Well, as a player I never considered defining a trade route or "Go" unit's command as an automation... These are like the basic interface stuff.
Yes quantity of MM can cause headaches. Again back to Civ2 in the early game it was nothing to manually manage 20 workers. But in the later game when you could have a hundred workers it was an absolute nightmare. Choosing one of the automation commands is what I'm talking about with "optional automation". In the end game you want to focus on anything but workers, so you set and forget about them. (Note here: the quality of the automation should not detract from the actual point of automation, specially in Civ's worker case haha). As a GOOD example of optional automation, look at Colonization's (the original) custom house and wagon links. The player manually transports good via wagon and ship from the New World to Europe. You can set a trade link for a wagon which automatically moves goods from one place to another (ie: from inland to a harbor). Then using a custom house the harbor automatically sells those goods to Europe. This is GOOD optional automation which eliminates mundane boring MM.
Maybe let's divide it like that:
- automated carrying an order WITHOUT any decisions involved - pathfining for a unit, and all forms of setting "source" and "destination" for a unit/transport (colonization's wagon links)
- delegating to AI tasks that involve decisions - city governor, automated worker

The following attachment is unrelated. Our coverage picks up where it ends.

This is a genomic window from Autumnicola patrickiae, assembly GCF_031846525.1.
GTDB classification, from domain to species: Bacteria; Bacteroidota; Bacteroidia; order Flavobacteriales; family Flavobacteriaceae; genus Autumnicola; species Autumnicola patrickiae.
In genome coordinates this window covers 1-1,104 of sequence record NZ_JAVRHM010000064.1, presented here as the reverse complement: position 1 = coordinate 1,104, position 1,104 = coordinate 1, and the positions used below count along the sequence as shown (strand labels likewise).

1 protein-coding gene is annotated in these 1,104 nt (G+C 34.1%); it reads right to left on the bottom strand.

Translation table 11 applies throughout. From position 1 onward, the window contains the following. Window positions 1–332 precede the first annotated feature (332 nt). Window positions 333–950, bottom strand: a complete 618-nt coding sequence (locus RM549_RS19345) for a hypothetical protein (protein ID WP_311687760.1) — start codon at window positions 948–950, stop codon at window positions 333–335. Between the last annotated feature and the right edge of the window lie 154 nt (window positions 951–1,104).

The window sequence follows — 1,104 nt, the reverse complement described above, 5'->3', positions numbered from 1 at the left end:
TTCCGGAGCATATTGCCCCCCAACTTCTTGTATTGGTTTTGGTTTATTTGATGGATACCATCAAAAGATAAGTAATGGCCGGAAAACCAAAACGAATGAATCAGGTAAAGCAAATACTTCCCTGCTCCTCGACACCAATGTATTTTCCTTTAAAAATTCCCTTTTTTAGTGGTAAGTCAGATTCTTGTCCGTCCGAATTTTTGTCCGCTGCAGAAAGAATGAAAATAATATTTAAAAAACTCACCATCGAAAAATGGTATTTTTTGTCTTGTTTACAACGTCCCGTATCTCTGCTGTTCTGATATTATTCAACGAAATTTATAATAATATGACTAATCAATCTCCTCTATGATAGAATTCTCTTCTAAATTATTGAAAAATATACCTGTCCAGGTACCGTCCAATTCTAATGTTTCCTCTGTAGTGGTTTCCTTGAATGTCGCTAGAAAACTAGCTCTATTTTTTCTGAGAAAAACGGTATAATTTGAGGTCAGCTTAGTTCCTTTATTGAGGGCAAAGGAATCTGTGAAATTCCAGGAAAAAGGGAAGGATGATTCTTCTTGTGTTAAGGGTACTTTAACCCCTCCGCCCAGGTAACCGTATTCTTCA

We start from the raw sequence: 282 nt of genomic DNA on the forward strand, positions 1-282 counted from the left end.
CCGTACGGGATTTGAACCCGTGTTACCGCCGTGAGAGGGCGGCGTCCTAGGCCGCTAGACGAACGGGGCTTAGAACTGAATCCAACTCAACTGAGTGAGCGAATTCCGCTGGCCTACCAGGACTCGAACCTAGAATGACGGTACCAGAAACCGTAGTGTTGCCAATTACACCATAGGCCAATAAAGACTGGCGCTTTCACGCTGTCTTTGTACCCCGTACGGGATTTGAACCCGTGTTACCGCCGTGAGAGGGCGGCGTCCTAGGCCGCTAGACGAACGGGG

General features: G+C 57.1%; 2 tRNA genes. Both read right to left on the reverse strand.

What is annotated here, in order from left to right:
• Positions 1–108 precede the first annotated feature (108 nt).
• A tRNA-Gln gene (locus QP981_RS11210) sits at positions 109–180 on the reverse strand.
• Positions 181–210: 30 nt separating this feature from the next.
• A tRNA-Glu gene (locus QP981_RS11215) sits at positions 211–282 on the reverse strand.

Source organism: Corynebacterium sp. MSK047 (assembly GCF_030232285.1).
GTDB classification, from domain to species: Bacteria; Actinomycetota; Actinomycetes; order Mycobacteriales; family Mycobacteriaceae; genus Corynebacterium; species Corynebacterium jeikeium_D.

If we talk about automating things that do not involve decisions of any kind I fully agree. These are always good, no exceptions.
If we talk about giving to the hands of AI any real decisions, then it's a different story. I would divide these in 2 kinds. Trivial decisions, like worker automation, well, it's the necessary evil, I don't like it, it's a poor design but it does not bother me too much. The second is strategic decisions, like what to build in a city. That's the pure evil. It takes away the decisions I, the player, should make. It means there is something really wrong with the game, it starts playing the game for me. The second one is very hard for me to accept.
As for Civ's workers, I agree with what you said about Civ2, but there is an interesting thing they did with these in Civ4. First, they gave workers movement of 2, which was a brilliant decision. Now you need much fewer workers because you were not wasting time for movement (most of the time workers move on undeveloped high movement cost terrain or need to cover long distances). It made it both faster, more efficient and less troublesome because you could always move and issue an order in the same turn. But even more genious decision is what they did with the terrain improvements. They made making improvements FUN In Civ 1-3 you were just building roads and irigation on flatlands and mines in mountains. Not any real decision I would say, just a chore... But in Civ 4 it looks completely different. You actually think what to build on what terrain (well, maybe it's not the most important strategic level decision and maybe it's not that hard decision, but it's still a real and valid decision to make). You click on the city, check what it has, what it needs, on what it specializes and then make a decision. Then once you made up your mind you recall that in 4 turns you will have technology ready that will allow making a certain improvements better, so you go and check techs screen and start thinking if it's worth switching to another improvement type. And finally, once you confirmed and really are ready to go you recall you planned to change an economic policy to "planned economy" which will change yet another improvement, so you go to the internal politics screen and reconsider once again
They did a great thing here, they didn't focus on making better automation for workers, they focused on making the decisions involved FUN and meaningful so the player won't WANT to use any automation at all. They haven't cured the symptoms, they stroke in the core of the problem.